Split Within YDC Complete; Tobin Asks Money Return
Currey Won't Give Spent Club Money
University Hall yesterday indicated that it would not recognize the Young Democrat splinter group as long as the new-born organization "duplicates the policies, ideas, and candidates of the present organization."
And last night there was evidence that the mavericks would not be much different from the regular Young Democrats.
James C. Currey '52 1L, one of the leaders of the partition, said the new group is the "real Harvard Young Democratic Club" and would call itself just that.
At the same time, Stanley E. Tobin '53, president of the regular Young Democratic Club, announced he would demand that Currey return by Sunday the $60 used to sponsor a beer party. Tobin said that such an expenditure was "illegal" according to the club's constitution which says that an expenditure can be made only "with the approval of the President." According to Tobin, this approval was never obtained.
Dever to Speak
Tobin also said that Governor Paul A. Dever of Massachusetts would appear as scheduled before the Young Democrats in a closed meeting in Littauer Auditorium this afternoon.
In the meantime, the two warring factions continued their battle of words, but last night it appeared that the conflict was near an end.
Tobin said that Currey, by using the club's money for the beer party, CRIMSON advertisement, and pamphlet, has left the group with "about $10."
But Currey countered that his group was the proper one and should control the finances. He said he wouldn't give Tobin a cent.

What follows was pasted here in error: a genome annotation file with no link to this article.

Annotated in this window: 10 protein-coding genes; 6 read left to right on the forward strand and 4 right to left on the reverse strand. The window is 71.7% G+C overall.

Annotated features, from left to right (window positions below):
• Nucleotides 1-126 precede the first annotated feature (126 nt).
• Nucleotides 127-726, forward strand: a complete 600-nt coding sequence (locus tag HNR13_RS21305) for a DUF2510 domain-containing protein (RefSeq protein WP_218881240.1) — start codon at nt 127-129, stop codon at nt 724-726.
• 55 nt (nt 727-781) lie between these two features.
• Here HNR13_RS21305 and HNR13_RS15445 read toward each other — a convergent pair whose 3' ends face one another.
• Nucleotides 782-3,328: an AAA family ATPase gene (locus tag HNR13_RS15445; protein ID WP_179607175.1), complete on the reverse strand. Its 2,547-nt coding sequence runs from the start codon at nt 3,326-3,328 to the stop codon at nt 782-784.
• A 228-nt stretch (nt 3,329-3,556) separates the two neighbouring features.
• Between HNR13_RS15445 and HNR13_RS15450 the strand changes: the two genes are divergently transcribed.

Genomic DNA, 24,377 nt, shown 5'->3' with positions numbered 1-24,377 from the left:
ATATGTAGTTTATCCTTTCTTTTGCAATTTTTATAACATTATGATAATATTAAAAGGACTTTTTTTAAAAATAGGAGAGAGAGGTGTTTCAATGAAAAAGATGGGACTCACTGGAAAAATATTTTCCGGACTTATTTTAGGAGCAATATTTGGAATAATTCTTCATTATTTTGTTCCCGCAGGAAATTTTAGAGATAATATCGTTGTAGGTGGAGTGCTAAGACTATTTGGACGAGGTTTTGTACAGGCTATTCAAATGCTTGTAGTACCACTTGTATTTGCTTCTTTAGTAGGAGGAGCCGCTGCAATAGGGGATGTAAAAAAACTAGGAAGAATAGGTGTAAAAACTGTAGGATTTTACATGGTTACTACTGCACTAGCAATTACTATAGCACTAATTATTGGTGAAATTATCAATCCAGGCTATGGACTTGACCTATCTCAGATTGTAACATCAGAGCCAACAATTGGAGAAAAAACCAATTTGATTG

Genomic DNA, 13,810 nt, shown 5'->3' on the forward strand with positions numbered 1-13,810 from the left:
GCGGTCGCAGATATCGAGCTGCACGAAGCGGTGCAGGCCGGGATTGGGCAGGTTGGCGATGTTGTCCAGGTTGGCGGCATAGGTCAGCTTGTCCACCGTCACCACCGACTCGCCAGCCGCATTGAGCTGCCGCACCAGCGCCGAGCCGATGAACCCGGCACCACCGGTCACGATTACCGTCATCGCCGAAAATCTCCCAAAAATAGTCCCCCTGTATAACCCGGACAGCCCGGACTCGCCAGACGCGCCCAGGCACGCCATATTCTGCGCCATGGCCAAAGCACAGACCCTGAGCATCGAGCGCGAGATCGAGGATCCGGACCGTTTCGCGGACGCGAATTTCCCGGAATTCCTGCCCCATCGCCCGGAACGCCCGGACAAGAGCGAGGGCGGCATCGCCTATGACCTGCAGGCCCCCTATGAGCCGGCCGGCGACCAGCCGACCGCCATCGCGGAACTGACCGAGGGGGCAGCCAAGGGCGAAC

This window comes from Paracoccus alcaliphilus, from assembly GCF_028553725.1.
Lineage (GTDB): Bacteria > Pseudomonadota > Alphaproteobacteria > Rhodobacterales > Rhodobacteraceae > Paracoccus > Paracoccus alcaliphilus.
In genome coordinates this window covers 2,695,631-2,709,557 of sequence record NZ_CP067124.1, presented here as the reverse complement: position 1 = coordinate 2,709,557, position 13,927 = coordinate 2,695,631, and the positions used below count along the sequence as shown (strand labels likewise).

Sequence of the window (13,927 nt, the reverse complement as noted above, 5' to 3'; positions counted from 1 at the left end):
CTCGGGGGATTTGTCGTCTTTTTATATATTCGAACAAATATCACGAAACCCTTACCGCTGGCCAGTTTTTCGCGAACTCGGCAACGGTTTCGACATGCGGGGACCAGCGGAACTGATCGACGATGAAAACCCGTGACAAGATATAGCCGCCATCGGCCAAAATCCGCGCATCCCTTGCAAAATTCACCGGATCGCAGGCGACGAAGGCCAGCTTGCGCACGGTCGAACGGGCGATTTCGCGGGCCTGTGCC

The dispute started when Currey, who refuses to express preference for a Presidential candidate, started to war within the Young Democrats. Tobin, elected president last spring, had indicated he wanted the organization to endorse Stevenson and local Democrats including Governor Dever. But Currey didn't want to back local officials and even had reservations about supporting Stevenson.
Baum has since joined the Currey forces. Although he was one of the four people who signed an order blank for beer, he said he did not want the party held in his room.
Then Currey held a party in Claverly Hall, at which time pamphlets containing exaggerated Trumanesque statements were handed out.
The beer party was held in the room of the HYDC vice-president, George F. Baum '55, who was away at the time and knew nothing of the party or the pamphlets.
The Currey faction attempted to gain control of the HYDC meeting Wednesday, but failed to do so after Tobin allowed only men whose names were on a prepared list to enter the meeting room. Currey had about 100 followers prepared to join the meeting.
Associate Dean Watson revealed University policy toward the like-named Young Democratic Clubs. He said, "If the Young Democrats want to have another organization, and they will not duplicate each other's action, I don't see why they shouldn't." But he added that "there wouldn't be any point in parallel organizations."
However, if the plans made by two Lampoonsters--Henry S. Zeigler '55 and Thomas D. Edwards '53--who seemingly have taken over the splinter group, are followed, the new organization would be identical with the regular Young Democrats, even to the name.